Beacons – Brands – The Loki Stone

DANIEL GUSTAFSSON has published volumes of poetry in both English and Swedish, most recently Fordings (Marble Poetry, 2020). Much inspired by the beauty and history of both his native and adoptive shores, exploring themes of cultural and spiritual regeneration derived from Blake and Scruton, among others, Daniel’s increasingly formal work also shows an interest in alliterative verse. Recent related work appears in The North American Anglican and in Black Bough Poetry’s Deep Time Volume 1. With a PhD in Philosophy, Daniel also makes occasional contributions to academic journals and conferences. He lives in York. Twitter: @PoetGustafsson  


We saw it come. The low,                           

lengthening shade emerged at summer’s close   

to stalk the hogweed, stem the rose,

and leech the commons clean 

of light. Through meadows, mown, and fields

with little left to glean,


the prey was run to ground.

We saw the once unchallenged sun beset;

his trailing robes, resplendent yet

though stained with ochres, snag

on bramble-thorn; his even course

begin to list and lag. 


We knew what darkened lanes

ensued, yet saw the sparks enkindled there;                      

how, birch to quickbeam, beacons flared

to raise the late alarm,        

presaging pathways lined with rust

and ash: a call to arms


for each of autumn’s sons

to carry fire, linking lanterns, hips

with crimsoned haws; an ill-equipped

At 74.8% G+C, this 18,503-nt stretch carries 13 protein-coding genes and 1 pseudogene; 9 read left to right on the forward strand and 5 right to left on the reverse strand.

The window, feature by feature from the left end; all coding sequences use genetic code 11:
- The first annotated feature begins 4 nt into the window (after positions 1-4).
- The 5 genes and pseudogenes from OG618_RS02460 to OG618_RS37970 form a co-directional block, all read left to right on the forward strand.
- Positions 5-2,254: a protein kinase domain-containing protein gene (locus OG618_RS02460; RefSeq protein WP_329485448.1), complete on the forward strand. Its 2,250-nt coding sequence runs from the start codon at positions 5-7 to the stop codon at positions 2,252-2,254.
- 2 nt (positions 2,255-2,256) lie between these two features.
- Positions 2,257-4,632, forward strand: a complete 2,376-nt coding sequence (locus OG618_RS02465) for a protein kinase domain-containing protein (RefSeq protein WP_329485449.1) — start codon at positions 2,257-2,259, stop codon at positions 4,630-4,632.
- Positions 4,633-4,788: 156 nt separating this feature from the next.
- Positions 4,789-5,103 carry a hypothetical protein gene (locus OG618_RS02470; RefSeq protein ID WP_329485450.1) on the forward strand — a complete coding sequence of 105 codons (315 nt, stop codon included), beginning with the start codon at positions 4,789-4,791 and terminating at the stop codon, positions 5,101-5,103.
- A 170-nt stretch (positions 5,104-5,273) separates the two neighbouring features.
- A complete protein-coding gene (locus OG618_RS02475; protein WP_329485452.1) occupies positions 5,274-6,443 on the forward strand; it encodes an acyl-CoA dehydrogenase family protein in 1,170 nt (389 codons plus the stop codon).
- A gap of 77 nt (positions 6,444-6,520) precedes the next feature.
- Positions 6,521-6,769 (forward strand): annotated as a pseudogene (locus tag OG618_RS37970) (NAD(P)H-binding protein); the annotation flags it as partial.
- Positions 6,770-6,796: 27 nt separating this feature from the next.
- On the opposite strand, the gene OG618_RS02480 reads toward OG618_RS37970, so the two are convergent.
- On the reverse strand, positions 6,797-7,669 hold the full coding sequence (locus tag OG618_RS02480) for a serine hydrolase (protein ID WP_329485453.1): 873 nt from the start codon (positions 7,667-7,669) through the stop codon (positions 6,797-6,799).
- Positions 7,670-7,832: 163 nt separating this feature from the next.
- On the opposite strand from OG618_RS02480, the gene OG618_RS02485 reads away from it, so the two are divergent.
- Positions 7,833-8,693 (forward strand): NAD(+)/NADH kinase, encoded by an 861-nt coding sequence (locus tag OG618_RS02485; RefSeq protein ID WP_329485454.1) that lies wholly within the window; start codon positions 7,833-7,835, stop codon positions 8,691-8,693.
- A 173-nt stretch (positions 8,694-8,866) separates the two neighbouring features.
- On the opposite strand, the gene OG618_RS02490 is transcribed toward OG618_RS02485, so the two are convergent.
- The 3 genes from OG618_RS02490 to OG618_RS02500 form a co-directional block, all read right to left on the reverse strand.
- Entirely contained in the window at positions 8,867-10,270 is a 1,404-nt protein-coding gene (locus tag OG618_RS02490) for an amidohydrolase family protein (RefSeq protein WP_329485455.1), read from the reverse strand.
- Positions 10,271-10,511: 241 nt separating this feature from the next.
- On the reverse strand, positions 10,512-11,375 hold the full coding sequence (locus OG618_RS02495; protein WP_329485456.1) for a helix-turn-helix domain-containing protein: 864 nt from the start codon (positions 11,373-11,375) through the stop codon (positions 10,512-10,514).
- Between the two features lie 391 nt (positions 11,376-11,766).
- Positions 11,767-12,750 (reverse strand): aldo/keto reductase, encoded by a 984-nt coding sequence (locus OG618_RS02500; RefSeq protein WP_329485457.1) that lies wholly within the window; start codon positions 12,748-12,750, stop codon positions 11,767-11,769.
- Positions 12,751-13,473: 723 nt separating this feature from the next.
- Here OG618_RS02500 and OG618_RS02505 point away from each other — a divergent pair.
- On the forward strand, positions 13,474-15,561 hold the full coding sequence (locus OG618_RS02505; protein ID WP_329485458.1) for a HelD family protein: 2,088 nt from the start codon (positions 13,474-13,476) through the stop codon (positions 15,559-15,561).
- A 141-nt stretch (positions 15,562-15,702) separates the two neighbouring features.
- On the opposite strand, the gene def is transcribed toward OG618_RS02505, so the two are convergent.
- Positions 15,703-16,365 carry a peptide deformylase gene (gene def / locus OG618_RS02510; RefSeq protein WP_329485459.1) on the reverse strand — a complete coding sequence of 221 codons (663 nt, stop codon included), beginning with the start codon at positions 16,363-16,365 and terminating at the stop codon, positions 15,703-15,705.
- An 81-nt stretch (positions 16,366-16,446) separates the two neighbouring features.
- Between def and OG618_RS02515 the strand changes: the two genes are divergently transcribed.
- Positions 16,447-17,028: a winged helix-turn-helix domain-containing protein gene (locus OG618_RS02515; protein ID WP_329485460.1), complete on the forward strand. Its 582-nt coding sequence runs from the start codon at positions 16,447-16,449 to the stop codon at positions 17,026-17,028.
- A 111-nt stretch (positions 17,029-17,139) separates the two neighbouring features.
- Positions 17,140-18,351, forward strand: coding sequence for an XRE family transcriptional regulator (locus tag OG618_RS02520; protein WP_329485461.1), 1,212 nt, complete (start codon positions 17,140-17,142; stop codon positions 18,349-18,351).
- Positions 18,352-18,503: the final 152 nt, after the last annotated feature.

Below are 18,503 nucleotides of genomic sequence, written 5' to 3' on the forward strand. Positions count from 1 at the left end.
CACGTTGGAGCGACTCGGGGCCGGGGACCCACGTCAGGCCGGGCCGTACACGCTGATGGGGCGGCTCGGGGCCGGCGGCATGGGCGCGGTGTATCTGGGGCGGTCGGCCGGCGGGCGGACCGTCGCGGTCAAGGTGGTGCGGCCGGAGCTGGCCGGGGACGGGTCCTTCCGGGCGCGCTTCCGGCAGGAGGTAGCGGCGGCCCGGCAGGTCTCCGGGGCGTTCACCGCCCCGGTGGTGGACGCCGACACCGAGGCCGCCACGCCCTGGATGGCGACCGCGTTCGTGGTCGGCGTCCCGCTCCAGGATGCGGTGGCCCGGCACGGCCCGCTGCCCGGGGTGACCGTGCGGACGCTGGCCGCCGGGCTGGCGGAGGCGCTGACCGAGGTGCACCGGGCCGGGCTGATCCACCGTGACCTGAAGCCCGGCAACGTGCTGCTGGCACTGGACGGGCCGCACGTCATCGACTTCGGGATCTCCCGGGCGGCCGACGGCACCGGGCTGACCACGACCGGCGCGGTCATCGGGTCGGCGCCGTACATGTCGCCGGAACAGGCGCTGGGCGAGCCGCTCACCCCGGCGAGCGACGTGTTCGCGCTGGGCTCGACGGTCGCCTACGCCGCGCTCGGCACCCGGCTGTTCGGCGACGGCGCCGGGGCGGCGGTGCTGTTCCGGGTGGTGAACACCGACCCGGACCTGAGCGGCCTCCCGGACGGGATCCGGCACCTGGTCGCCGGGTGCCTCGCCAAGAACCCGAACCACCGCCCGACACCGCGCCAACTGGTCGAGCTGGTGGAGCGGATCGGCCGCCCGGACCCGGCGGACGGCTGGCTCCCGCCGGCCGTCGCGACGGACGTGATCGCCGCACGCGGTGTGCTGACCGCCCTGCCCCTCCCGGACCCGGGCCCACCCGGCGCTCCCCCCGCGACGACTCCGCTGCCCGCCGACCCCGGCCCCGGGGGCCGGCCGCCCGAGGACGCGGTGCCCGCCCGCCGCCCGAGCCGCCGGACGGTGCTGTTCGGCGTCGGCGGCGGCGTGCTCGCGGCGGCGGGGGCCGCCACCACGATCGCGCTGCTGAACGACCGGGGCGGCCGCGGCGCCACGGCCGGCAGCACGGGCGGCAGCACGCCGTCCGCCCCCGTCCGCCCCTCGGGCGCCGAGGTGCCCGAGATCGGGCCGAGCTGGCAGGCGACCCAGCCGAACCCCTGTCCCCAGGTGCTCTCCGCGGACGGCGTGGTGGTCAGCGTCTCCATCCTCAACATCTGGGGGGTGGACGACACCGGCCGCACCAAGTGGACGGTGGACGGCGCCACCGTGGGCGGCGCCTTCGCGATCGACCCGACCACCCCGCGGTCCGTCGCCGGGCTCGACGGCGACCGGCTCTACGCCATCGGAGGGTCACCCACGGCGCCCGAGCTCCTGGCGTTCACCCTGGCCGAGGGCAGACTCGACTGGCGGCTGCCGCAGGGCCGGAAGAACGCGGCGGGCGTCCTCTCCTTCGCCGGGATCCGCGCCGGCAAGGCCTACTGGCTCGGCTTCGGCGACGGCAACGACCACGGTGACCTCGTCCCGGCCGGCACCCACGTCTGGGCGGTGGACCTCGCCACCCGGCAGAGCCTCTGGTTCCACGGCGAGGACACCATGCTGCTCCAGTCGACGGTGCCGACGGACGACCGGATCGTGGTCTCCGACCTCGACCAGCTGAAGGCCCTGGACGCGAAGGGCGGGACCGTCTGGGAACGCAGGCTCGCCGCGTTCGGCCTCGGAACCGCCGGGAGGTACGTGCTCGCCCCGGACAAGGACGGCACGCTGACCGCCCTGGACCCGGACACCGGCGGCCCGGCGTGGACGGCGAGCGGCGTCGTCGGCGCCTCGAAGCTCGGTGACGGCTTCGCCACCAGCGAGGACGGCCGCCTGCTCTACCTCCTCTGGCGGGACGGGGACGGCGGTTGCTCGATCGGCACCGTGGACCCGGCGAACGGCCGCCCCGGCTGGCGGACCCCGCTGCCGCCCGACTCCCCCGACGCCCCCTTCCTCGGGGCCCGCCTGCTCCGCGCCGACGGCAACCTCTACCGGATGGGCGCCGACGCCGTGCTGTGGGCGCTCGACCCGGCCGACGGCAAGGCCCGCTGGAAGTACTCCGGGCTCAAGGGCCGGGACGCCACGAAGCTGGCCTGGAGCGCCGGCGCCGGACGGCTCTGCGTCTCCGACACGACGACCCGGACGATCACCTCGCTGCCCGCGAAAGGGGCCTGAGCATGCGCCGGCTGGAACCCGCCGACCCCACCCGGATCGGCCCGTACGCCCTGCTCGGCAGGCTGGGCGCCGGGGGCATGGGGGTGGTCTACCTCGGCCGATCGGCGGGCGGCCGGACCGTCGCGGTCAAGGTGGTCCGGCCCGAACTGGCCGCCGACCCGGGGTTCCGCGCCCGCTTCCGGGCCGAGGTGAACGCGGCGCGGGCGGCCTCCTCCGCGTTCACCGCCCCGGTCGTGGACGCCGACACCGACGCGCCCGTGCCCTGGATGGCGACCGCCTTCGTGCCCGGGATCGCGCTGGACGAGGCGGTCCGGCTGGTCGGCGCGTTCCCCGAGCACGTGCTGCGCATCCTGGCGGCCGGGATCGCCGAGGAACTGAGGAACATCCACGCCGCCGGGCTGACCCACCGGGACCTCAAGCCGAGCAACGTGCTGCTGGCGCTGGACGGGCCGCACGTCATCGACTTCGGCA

and self-defeating quest

to halt this great diminishing

that haunts the waning west.


The streets are overrun

with marchers; banners climb the righteous tide;

while those who err on caution’s side

remain some way apart,

upholding those unflagging words

the crowd won’t take to heart. 


We’ve seen it all before: 

how slogans, slander, slag of language, smear

the public square. Even so, here    

in this beleaguered town,

a moneyed mob, brought up in arms

to tear its elders down,


declares the end has come,            

the zero sum of all offending years:

the stakes are raised to frenzied cheers

as strawmen take the blame.

Though fury is the fashion now

and all are fans of flame,


this too will fizzle out;                                

through smoke of sleepless nights’ utopian dreams,

the slanting rays and broken beams

when dawning crawls around        

will find us less enlightened still               

for loss of common ground.


(Fragment of a 10th Century Anglo-Scandinavian cross-shaft;

Kirkby Stephen, Yorkshire)   

While this stone is standing,

still untoppled, pillar                             

guarding grace and order;

guileful Loki yoked here, 

finely patterned fetters

foil him, sinuous coils of                       

bramble; horned-one humbled,           

hate’s designs frustrated;   


threads not loosed yet; these en-

thralling drystone-walls and                     

hog-backed ridges, hedgerows

hooping, bindweed looping, 

braiding streams and bridges;

bands of lore, a landscape’s                  

tropes of love entrap him,

trothless, bound to nothing;


till these tethers wither,

torn at last, unfastened,

reins of roots and vines un-

ravelled, freeing havoc;

columns, ash and elm, up-

ending, arches rending;

rock of ages racked though       

raised for glory; praise it.  


This poem is composed of three dróttkvætt stanzas. Essentially each stanza contains eight lines with three trochaic feet in each line. The odd-numbered lines have two alliterating staves which alliterate with the first syllable in the even-numbered lines. Within the odd-numbered lines, two of the stressed syllables share half rhymes (of consonants with dissimilar vowels; stone-stand, pattern-fetter); while within the even-numbered lines, two of the stressed syllables rhyme (though not necessarily at the end of a word; still-pillar, foil-coils). In the case of both odd- and even-numbered lines, the second partial or full rhyme always falls on the penultimate syllable of the line (the stressed syllable in the third trochaic foot).